Family, friends bury Sylvain Degrasse
“We do not have the power to judge him”
Family, friends and community leaders packed Iqaluit’s Catholic church June 28 to say goodbye to Sylvain Degrasse.
Degrasse, 44, was found dead in the Iqaluit cemetery June 7 with a rifle across his chest.
Shortly afterwards, police discovered the bodies of Degrasse’s wife and two young daughters in their Tundra Valley home.
Father Daniel Perreault, the parish priest at Our Lady of Assumption church, spoke of Degrasse as a “good man” whose death can only be explained by his own suffering.
“There is no explanation for this,” Perrault said. “The only thing that we can understand is that Sylvain was probably out of his mind when this happened. We can say that what he did is absolutely unacceptable, [but] we do not have the power to judge him.”
Only Perreault spoke during the ceremony, attended by Degrasse’s father, Jean-Guy, and other family members.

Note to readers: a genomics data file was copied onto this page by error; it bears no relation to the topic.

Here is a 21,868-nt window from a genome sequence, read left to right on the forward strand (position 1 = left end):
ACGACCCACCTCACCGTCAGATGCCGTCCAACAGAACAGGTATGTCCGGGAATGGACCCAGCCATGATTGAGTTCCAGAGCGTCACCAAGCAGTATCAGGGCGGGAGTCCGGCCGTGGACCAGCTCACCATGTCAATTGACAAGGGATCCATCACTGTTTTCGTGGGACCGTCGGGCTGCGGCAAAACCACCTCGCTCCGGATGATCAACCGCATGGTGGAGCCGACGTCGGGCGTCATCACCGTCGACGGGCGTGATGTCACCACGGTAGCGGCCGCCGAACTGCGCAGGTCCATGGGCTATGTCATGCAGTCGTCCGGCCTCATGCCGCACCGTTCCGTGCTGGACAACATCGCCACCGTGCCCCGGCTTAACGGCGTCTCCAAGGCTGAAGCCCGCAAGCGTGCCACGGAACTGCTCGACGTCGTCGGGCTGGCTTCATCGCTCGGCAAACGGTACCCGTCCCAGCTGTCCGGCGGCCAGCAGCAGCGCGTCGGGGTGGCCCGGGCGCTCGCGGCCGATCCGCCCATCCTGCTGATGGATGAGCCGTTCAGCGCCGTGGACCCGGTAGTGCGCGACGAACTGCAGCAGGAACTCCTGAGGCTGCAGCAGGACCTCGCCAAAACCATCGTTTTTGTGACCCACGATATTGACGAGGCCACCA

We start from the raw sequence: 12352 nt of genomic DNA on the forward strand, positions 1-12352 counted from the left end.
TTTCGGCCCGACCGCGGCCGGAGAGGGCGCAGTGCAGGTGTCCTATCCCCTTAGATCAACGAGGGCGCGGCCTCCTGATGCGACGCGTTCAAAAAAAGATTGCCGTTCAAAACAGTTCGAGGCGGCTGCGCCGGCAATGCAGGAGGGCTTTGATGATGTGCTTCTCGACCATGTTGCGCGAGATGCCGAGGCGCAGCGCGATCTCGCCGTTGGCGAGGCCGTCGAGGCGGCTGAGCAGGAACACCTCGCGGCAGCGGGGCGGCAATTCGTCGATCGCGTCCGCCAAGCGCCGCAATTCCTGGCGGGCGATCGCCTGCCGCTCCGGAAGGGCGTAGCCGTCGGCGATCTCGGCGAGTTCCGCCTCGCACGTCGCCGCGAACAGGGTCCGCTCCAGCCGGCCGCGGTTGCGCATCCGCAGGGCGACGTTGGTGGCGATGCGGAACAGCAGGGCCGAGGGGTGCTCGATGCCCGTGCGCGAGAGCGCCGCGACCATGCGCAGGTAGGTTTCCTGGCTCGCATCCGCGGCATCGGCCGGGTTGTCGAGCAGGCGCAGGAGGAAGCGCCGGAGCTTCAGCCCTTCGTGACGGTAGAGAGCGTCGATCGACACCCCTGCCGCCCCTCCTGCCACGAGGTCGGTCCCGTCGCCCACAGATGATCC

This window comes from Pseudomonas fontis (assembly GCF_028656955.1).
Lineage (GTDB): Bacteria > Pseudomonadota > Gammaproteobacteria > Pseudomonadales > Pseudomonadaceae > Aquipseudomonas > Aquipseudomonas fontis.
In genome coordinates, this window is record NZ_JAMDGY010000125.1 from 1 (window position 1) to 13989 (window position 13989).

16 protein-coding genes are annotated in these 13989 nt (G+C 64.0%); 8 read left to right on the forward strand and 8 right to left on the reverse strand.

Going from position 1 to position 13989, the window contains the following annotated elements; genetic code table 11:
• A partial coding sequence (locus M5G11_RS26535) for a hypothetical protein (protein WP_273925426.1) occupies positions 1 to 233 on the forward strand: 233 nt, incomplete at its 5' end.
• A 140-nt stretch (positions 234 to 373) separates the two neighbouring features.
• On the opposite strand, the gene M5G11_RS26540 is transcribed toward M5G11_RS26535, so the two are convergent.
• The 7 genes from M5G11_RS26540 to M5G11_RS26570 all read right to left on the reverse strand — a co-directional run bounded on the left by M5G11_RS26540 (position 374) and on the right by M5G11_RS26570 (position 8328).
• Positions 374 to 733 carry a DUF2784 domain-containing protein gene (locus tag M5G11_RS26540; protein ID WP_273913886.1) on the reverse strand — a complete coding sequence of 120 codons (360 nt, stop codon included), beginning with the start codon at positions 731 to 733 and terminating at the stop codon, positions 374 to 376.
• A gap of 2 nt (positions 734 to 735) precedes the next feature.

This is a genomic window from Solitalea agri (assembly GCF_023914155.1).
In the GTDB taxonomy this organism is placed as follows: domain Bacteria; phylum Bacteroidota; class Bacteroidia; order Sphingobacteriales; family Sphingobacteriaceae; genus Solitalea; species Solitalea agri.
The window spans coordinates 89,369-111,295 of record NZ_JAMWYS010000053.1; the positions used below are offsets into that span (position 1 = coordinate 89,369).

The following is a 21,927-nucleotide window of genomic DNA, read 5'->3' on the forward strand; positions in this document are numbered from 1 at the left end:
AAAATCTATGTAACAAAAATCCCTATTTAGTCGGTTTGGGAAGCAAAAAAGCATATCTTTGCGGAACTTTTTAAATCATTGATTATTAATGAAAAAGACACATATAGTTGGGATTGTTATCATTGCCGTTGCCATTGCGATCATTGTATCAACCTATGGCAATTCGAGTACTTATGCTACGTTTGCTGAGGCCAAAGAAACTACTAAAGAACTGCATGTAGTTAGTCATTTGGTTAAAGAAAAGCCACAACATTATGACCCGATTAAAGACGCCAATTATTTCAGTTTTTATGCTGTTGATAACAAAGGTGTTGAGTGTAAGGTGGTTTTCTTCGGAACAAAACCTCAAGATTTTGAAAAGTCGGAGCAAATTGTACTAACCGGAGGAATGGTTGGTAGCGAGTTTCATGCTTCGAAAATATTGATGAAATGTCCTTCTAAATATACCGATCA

Perreault challenged people to reach out to others in need to prevent future tragedies.
“Sometimes, suicide can look like an easy way to solve problems,” he said. “Do we feel like a problem has been solved? Such things make more pain and suffering than anything else.
“We are all a human family — let us be there for others.”
Degrasse was buried later, close to his late mother and sister.
Although Degrasse has been laid to rest, the police investigation surrounding what happened June 7 is ongoing.
Autopsies on Degrasse, Enuaraq and their daughters Alexandra and Aliyah have been completed, showing all four died from gunshot wounds to the head.
But the full autopsy results have yet to be made public.
Police have said they aren’t seeking suspects in connection with the shootings.
The RCMP have speculated that the tragedy appears to be a murder-suicide and it that’s what the investigation concludes, police involvement will end there.
All four bodies were released to family members June 24; Enuaraq and her daughters are expected to be laid to rest in Pond Inlet sometime this week.